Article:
February 6, 2023

Florida Tourism

Theme park wizards

Just a few years ago, Universal was struggling. Now on an expansion tear led by Harry Potter, the resort is reshaping the theme park world in Orlando.

Jason Garcia | 1/28/2015

Making inroads

But Bob Boyd, a managing director at investment firm Pacific Asset Management, says Universal has finally begun luring some of those travelers away. That has helped fuel a boomlet along Orlando's International Drive tourist district, which is close to Universal. A Madame Tussauds wax museum, a 400-foot-tall observation wheel and a 570-foot-tall roller coaster are among the projects that have recently been announced or begun construction along the Idrive corridor.

"Disney was just dominant. But Universal has clearly broken that," Boyd says. "That is a huge change, and it is a huge positive for the market in general and the hotels that are non-Disney. It may lead to a little bit more balanced market."

SeaWorld Orlando, too, has emulated the "themed land" approach, opening "Antarctica: The Empire of the Penguin" in 2013. The marine park struggled badly in 2014, squeezed by the combination of intense pressure from competitors — primarily the newest Harry Potter land — and negative publicity fanned by anti-captivity activists and the 2013 documentary, Blackfish.

"I think it's been healthy for everybody what Universal has done. But it's serious competition," says Joni Newkirk, CEO of Integrated Insight, a theme park consulting business. "People who live in the United States travel in one-week increments for the most part, especially families. How that seven days gets split up has always been the age-old question in Orlando." 

Key Architects of Universal's Growth

The magic of Harry Potter and the money of Comcast have propelled Universal Orlando and the rest of Universal Parks & Resorts to record growth over the last five years. But rival executives and industry analysts routinely single out three executives as the key architects of Universal's resurgence.

Steve Burke: CEO, NBCUniversal: When Comcast took control of NBCUniversal in early 2011, it turned to its then- COO to run its new media and entertainment empire. Burke, who has been with Comcast since 1998, is the man most responsible for persuading Comcast management to ramp up spending on Universal theme parks, arguing that previous owners had chronically underinvested and that the business was a powerful source of growth potential. A former Disney executive who once served as president and COO of Disneyland Paris, Burke is also wellschooled in the Disney art of extending franchises across many platforms, from movies and television to theme parks and consumer products. He lives in New York.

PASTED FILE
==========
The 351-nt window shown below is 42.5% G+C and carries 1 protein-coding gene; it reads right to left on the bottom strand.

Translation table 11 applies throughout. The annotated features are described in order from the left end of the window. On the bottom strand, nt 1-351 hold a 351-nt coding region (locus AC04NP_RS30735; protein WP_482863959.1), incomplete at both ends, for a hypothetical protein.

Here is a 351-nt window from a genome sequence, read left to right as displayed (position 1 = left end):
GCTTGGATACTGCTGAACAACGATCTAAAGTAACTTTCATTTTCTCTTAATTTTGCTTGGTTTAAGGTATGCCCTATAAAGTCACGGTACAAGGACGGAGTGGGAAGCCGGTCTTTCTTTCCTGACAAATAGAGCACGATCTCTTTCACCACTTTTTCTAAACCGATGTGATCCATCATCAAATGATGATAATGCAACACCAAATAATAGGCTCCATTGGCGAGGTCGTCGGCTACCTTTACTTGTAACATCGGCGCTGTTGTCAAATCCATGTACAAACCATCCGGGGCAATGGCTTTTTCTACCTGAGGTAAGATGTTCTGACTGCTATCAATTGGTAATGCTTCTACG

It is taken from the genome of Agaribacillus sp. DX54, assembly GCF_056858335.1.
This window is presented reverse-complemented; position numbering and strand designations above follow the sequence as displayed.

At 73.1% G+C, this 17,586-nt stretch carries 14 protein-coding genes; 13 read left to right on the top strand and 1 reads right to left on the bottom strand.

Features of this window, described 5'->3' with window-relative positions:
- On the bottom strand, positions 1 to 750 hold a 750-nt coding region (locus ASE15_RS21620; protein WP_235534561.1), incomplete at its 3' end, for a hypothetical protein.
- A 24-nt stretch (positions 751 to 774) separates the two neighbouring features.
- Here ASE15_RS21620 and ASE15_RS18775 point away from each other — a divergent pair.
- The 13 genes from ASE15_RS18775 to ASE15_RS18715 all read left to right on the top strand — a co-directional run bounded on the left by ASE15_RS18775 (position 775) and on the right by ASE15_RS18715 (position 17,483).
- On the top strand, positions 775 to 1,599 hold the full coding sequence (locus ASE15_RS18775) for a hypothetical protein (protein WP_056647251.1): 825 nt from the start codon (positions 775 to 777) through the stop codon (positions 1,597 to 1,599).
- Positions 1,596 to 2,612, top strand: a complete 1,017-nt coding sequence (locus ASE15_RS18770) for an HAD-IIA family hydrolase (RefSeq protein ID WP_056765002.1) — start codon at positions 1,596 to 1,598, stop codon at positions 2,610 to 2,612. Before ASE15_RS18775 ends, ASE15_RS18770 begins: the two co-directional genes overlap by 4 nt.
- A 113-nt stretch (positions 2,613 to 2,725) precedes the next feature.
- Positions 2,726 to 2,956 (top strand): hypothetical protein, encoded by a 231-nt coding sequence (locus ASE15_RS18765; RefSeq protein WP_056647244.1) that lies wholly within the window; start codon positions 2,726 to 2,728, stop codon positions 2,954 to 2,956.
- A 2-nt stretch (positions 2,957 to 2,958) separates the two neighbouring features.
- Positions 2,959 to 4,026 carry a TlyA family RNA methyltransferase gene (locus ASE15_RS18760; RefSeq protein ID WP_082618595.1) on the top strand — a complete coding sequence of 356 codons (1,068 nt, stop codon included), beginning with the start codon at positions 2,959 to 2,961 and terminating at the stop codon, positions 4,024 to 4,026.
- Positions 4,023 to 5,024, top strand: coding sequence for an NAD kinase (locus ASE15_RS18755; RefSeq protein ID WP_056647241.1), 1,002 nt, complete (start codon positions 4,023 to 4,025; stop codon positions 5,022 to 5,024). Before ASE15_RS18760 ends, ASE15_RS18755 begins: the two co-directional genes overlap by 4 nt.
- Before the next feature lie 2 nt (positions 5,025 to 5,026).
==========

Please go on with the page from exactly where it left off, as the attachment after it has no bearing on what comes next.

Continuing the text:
Tom Williams, chairman and CEO, Universal Parks & Resorts: A member of the opening team for Universal Studios Florida in 1987, Williams today oversees Universal theme parks worldwide. Industry watchers say one of Williams' strength has been his ability, and willingness, to strike deals for content beyond that owned by Universal's own film and television studios, giving his parks access to popular intellectual property such as Marvel, the Simpsons and, of course, Harry Potter. Williams took a big risk in acquiring the Potter theme park rights, as the original deal, struck in 2007, only guaranteed exclusive rights to Potter within a 250-mile radius around Universal Orlando (Disney management is rumored to have refused a similar demand). The gamble has paid off handsomely. He lives in Orlando.

Alice Norsworthy, executive vice president, marketing and sales, Universal Orlando: When Universal Orlando added a second theme park in 1999, the launch was undermined by a confused initial marketing campaign that branded the overall resort as "Universal Studios Escape." Norsworthy, a former top marketing executive for Royal Caribbean and Disney who joined Universal in 2008, made sure not to make the same mistake when the Wizarding World of Harry Potter gave Universal a global spotlight again. Industry colleagues say Norsworthy has helped Universal Orlando establish a new identity as a destination in its own right, rather than merely an add-on experience for people traveling to Disney World. She lives in Orlando.


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